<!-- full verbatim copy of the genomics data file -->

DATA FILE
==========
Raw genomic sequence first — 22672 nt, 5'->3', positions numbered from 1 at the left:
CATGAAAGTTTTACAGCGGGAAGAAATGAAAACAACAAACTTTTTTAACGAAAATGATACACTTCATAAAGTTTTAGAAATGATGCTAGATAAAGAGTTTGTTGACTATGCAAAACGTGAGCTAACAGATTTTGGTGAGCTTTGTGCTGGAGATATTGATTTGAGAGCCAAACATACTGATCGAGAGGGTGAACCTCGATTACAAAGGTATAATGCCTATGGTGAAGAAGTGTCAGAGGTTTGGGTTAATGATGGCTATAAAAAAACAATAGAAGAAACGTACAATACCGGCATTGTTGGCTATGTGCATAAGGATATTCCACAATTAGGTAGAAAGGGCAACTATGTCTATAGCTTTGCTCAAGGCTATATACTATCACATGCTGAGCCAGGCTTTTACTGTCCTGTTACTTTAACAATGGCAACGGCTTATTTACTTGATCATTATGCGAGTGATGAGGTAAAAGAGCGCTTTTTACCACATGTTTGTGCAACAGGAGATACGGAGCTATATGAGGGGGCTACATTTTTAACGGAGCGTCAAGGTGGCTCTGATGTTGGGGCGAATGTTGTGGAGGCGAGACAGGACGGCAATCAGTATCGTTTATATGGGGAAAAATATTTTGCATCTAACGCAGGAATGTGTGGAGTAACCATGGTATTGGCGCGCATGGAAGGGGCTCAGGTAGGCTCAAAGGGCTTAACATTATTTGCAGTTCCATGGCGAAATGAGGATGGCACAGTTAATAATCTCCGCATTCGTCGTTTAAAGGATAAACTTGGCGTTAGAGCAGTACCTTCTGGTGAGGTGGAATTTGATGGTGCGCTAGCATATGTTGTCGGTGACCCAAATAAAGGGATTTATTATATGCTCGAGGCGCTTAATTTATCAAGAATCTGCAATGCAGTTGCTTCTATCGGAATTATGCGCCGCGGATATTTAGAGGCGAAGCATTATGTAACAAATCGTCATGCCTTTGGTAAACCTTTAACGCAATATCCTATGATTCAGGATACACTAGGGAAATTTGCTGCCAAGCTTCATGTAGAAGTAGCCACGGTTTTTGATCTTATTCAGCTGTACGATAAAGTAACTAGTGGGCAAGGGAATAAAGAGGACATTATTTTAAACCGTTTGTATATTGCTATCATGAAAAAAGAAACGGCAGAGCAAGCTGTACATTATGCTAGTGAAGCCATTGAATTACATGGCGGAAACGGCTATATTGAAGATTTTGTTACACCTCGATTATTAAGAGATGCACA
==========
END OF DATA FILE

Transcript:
Raw genomic sequence first — 22672 nt, 5'->3', positions numbered from 1 at the left:
CATGAAAGTTTTACAGCGGGAAGAAATGAAAACAACAAACTTTTTTAACGAAAATGATACACTTCATAAAGTTTTAGAAATGATGCTAGATAAAGAGTTTGTTGACTATGCAAAACGTGAGCTAACAGATTTTGGTGAGCTTTGTGCTGGAGATATTGATTTGAGAGCCAAACATACTGATCGAGAGGGTGAACCTCGATTACAAAGGTATAATGCCTATGGTGAAGAAGTGTCAGAGGTTTGGGTTAATGATGGCTATAAAAAAACAATAGAAGAAACGTACAATACCGGCATTGTTGGCTATGTGCATAAGGATATTCCACAATTAGGTAGAAAGGGCAACTATGTCTATAGCTTTGCTCAAGGCTATATACTATCACATGCTGAGCCAGGCTTTTACTGTCCTGTTACTTTAACAATGGCAACGGCTTATTTACTTGATCATTATGCGAGTGATGAGGTAAAAGAGCGCTTTTTACCACATGTTTGTGCAACAGGAGATACGGAGCTATATGAGGGGGCTACATTTTTAACGGAGCGTCAAGGTGGCTCTGATGTTGGGGCGAATGTTGTGGAGGCGAGACAGGACGGCAATCAGTATCGTTTATATGGGGAAAAATATTTTGCATCTAACGCAGGAATGTGTGGAGTAACCATGGTATTGGCGCGCATGGAAGGGGCTCAGGTAGGCTCAAAGGGCTTAACATTATTTGCAGTTCCATGGCGAAATGAGGATGGCACAGTTAATAATCTCCGCATTCGTCGTTTAAAGGATAAACTTGGCGTTAGAGCAGTACCTTCTGGTGAGGTGGAATTTGATGGTGCGCTAGCATATGTTGTCGGTGACCCAAATAAAGGGATTTATTATATGCTCGAGGCGCTTAATTTATCAAGAATCTGCAATGCAGTTGCTTCTATCGGAATTATGCGCCGCGGATATTTAGAGGCGAAGCATTATGTAACAAATCGTCATGCCTTTGGTAAACCTTTAACGCAATATCCTATGATTCAGGATACACTAGGGAAATTTGCTGCCAAGCTTCATGTAGAAGTAGCCACGGTTTTTGATCTTATTCAGCTGTACGATAAAGTAACTAGTGGGCAAGGGAATAAAGAGGACATTATTTTAAACCGTTTGTATATTGCTATCATGAAAAAAGAAACGGCAGAGCAAGCTGTACATTATGCTAGTGAAGCCATTGAATTACATGGCGGAAACGGCTATATTGAAGATTTTGTTACACCTCGATTATTAAGAGATGCACA